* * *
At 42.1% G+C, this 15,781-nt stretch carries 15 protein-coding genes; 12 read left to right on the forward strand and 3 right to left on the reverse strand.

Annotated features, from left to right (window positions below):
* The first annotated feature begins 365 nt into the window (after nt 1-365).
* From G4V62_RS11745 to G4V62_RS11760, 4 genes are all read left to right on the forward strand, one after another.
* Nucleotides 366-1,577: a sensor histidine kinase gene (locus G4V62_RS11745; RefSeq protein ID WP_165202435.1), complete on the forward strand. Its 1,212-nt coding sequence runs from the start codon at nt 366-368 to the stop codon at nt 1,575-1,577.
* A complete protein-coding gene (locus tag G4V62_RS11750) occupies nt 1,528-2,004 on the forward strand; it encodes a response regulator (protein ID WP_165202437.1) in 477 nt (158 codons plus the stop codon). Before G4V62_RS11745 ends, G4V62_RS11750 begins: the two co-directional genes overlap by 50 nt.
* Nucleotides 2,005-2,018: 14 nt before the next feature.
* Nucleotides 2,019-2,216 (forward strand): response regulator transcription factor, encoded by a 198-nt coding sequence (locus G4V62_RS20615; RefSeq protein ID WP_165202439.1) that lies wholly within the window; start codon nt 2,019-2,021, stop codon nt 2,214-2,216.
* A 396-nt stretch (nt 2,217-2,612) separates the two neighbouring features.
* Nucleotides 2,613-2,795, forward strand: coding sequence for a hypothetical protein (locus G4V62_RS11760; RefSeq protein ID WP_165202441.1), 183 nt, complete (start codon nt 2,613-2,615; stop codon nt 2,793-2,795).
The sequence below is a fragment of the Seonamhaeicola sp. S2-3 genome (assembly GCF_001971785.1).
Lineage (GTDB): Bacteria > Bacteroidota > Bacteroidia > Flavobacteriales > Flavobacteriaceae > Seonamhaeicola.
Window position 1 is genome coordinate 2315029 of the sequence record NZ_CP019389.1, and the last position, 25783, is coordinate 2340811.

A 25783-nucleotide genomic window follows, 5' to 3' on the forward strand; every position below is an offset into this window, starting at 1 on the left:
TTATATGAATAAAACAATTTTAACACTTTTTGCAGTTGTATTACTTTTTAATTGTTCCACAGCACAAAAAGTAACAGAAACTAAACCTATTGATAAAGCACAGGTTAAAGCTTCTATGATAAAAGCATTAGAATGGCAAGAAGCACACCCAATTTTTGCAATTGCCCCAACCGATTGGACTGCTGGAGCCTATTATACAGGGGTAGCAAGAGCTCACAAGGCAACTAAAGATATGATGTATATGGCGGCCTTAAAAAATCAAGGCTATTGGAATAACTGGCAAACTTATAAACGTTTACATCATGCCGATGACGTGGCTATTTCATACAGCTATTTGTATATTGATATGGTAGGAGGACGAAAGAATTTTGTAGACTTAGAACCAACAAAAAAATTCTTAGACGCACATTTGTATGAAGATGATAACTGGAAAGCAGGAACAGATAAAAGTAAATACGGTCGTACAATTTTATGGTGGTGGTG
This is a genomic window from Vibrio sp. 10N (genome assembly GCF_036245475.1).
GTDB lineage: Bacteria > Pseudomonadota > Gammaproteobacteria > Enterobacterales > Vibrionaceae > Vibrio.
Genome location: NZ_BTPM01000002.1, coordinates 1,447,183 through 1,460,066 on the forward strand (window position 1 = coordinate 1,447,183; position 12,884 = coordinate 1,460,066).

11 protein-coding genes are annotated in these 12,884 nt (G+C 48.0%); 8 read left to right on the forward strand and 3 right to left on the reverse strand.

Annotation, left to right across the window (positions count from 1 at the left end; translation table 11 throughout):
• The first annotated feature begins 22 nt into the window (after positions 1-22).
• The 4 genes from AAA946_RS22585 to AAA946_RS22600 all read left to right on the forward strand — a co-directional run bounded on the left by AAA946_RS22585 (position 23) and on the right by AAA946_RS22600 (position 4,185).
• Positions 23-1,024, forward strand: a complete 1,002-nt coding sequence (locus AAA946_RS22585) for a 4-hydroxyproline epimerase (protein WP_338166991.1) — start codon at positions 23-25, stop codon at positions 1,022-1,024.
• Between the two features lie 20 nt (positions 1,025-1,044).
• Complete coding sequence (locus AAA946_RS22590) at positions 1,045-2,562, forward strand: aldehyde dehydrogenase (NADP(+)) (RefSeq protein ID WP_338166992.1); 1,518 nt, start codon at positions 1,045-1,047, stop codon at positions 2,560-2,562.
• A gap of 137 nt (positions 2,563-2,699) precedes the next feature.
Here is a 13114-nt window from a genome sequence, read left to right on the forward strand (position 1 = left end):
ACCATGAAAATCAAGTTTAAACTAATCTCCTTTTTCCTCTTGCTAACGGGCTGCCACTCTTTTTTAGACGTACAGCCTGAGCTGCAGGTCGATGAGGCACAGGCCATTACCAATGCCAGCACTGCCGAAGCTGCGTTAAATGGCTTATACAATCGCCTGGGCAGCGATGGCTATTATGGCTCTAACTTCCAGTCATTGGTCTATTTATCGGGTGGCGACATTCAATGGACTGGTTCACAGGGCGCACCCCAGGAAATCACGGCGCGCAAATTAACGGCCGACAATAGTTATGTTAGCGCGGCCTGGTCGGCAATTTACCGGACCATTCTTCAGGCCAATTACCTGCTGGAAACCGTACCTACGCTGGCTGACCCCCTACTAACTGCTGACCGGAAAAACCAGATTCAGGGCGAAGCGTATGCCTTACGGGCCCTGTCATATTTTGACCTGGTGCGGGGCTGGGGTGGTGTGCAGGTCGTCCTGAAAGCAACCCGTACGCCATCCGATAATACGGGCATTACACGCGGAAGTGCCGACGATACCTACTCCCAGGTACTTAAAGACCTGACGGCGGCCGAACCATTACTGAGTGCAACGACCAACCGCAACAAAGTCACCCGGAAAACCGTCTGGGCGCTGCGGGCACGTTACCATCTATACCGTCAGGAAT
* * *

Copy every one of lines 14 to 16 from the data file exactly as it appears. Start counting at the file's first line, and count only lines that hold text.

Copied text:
A 25783-nucleotide genomic window follows, 5' to 3' on the forward strand; every position below is an offset into this window, starting at 1 on the left:
TTATATGAATAAAACAATTTTAACACTTTTTGCAGTTGTATTACTTTTTAATTGTTCCACAGCACAAAAAGTAACAGAAACTAAACCTATTGATAAAGCACAGGTTAAAGCTTCTATGATAAAAGCATTAGAATGGCAAGAAGCACACCCAATTTTTGCAATTGCCCCAACCGATTGGACTGCTGGAGCCTATTATACAGGGGTAGCAAGAGCTCACAAGGCAACTAAAGATATGATGTATATGGCGGCCTTAAAAAATCAAGGCTATTGGAATAACTGGCAAACTTATAAACGTTTACATCATGCCGATGACGTGGCTATTTCATACAGCTATTTGTATATTGATATGGTAGGAGGACGAAAGAATTTTGTAGACTTAGAACCAACAAAAAAATTCTTAGACGCACATTTGTATGAAGATGATAACTGGAAAGCAGGAACAGATAAAAGTAAATACGGTCGTACAATTTTATGGTGGTGGTG
This is a genomic window from Vibrio sp. 10N (genome assembly GCF_036245475.1).